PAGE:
The Last Movie, directed by and starring Dennis Hopper (1971): My weekend started early with a day off on Friday, so I went with my friend Stephanie to Anthology Film Archives to see this classic of early-Seventies American cinema that I’d never had the chance to see. They had a new print playing for a limited run, so I feel lucky we caught it.
The esteemed J. Hoberman has a fine review in the Voice. His piece and other things I’d read had led me to expect a much more radical movie. Indeed, the sound goes out of synch, “Scene Missing” cards turn up a couple of times, and there’s a movie-within-a-movie-within-a-movie for graduate film theory students to play with.
But the breaks from the coherent fictional world of the main story are actually quite few. Dennis Hopper is Kansas, a movie stunt man who stays behind after filming a Western in Peru. As he tries to hold on to his dreams of bliss with a local girl, Maria, the other villagers take over the abandoned movie set, staging increasingly elaborate rituals of “filming” a movie using wooden cameras and production equipment but real violence.
There’s a strong lyricism to the film that contrasts with an equally pervasive cynicism. Hoberman calls the lyrical elements and the folk-rock soundtrack “hilarious,” but that’s not how they came across to our audience. Rather, the contrast between stunning beauty (the silhouette of children playing hopscotch on a hill) and bitterly dark humor makes both elements more intense. In the final minutes of the film, Hopper gets shot over and over again, each time falling in slow motion and then getting up for another take. Not a capsule of the entire movie, certainly, but an important thematic point: Can we escape the dreams we make for ourselves upon the big screen, and can we escape our roles in the dreams of others?
Saint Jack, directed by Peter Bogdanovich (1979): The very next night after seeing The Last Movie, I went back to the Anthology to see this little-known gem by the guy who made The Last Picture Show, one of my favorite movies of all time, but who is probably better known as the guy who plays Dr. Melfi’s shrink in The Sopranos.
Based on a Paul Theroux novel, Saint Jack follows the meanderings of an honorable pimp. Ben Gazzara plays an expatriate American in Asia during the Vietnam war. (Most of the action takes place in Singapore, with deliciously gritty on-location visuals.) Jack is good with people, good at getting them what they want; he ends up running a couple of brothels in the course of the film, including one for the U.S. Army.
Two counterpoint characters come in and out of the story. William Leigh is an English expat accountant played wonderfully by Denholm Elliott, who reprised a much less sophisticated version of the role in the third Indiana Jones movie. Leigh is perpetually naive and uncomfortable around others, eventually dying of a heart attack brought on by having to deal with some old-boy Englishmen who tease him mercilessly.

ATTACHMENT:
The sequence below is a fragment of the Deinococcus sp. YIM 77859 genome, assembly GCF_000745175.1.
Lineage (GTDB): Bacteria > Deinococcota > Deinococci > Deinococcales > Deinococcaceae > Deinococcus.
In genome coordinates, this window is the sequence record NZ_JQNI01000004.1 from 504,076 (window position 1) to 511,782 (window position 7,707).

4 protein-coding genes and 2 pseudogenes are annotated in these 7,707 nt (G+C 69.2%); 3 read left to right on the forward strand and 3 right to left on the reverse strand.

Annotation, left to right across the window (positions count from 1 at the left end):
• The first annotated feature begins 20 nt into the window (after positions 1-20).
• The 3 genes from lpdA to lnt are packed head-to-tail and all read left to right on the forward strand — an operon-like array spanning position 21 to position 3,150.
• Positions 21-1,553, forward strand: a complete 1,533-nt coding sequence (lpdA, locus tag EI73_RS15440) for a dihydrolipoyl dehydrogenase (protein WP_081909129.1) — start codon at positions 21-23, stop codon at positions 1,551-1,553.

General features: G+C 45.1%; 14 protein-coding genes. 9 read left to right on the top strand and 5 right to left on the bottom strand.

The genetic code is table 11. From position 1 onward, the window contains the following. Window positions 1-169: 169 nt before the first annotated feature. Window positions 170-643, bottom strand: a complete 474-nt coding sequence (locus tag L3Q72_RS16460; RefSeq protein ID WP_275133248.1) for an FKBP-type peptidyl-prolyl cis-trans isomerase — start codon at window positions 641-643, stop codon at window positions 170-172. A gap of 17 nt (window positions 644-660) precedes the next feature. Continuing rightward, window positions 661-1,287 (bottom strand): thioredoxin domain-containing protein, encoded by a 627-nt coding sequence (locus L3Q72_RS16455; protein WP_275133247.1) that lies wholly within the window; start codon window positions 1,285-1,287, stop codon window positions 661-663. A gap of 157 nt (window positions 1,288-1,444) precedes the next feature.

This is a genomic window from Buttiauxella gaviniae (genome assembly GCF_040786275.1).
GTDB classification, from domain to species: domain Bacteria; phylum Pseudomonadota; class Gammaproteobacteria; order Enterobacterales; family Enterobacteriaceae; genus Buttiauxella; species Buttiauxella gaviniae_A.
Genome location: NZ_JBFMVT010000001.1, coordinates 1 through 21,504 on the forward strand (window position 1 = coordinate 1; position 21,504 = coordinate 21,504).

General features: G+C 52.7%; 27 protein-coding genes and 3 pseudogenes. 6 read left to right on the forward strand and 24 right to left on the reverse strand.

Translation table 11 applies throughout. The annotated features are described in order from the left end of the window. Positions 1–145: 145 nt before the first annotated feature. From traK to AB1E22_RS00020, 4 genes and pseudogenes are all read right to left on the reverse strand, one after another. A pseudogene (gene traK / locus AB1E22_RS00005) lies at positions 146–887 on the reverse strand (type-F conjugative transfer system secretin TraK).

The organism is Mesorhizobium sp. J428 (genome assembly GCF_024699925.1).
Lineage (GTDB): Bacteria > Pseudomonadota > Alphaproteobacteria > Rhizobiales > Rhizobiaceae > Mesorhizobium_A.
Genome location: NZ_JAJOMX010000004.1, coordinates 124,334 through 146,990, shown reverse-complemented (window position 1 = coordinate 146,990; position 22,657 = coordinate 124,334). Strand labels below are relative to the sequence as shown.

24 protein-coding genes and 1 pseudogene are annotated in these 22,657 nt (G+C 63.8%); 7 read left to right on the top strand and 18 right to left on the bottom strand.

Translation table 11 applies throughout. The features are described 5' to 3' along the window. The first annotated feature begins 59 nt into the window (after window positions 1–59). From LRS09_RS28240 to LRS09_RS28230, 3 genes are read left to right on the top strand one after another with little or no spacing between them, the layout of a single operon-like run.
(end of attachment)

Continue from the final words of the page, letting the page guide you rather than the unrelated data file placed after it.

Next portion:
His funeral in Singapore is attended by Jack, his ex-hooker girlfriend, and these same Englishmen–singing Blake’s Jerusalem. Jack ends up mailing Leigh’s ashes back to his wife in a simple brown box that’s dumped into the postal bin with everything else; neither Jack nor we can escape wondering about Jack’s future in the strange land he’s chosen. Will anyone show up for his cremation, and will anyone want his ashes?
Eddie Schuman, played by Bogdanovich, is Jack’s opposite number in a different way. Powerful and connected, Schuman gets Jack the gig running the brothel for soldiers. You’d think it’s the beginning of a beautiful friendship. But Schuman turns out to lack scruples. When he involves Jack in a scheme to blackmail a Senator, Jack goes along, taking incriminating photos and collecting the payment that will buy him a life back in the States. In the end, though, Jack chooses not to have any more part of Schuman’s schemes. He chooses dignity and respect, showing a hard-won self-possession completely independent of his external circumstances.
Melody Mountain by Susanna and the Magical Orchestra (Rune Grammofon, 2006): Looking for a birthday present on Saturday, I heard an otherworldly version of “Love Will Tear Us Apart” playing over the sound system at Other Music. Turns out it’s from this album, which I hadn’t heard of but should have.
Susanna and the Magical Orchestra is Susanna Wallumrød on vocals and Morten Qvenild on a whole bunch of other stuff — whatever he plays, it ends up sounding spooky. Melody Mountain is the duo’s second album. Their first, List of Lights and Buoys, included a cover of Dolly Parton’s Jolene that got a fair amount of critical attention. (I’m dying to find it.) The present album is all covers, and it’s one of the best covers albums I’ve heard.
The songs are all slow, sparse, and melancholy. This isn’t hard to do with Joy Division or even with Depeche Mode’s “Enjoy the Silence.” But it’s fun to hear Susanna work their magic with AC/DC’s “It’s a Long Way to the Top” and KISS’s “Crazy, Crazy Nights,” which actually turn out to be two of the best recordings on the album. The opening song, Leonard Cohen’s “Hallelujah,” and the Joy Division cover are probably the most dysphoric. Overall, the album creates a palpable mood — a strong drug for late-night comedowns.
A brief concluding thought: I notice that both the movies were made more than a quarter-century ago, and the music is new but mostly covers of songs of the same vintage. Is it just me? Is the best stuff around these days just old stuff? Or are we at a point where we can lay it all out for equal appreciation, the KISS and the Joy Division and the most up-to-date Norwegians?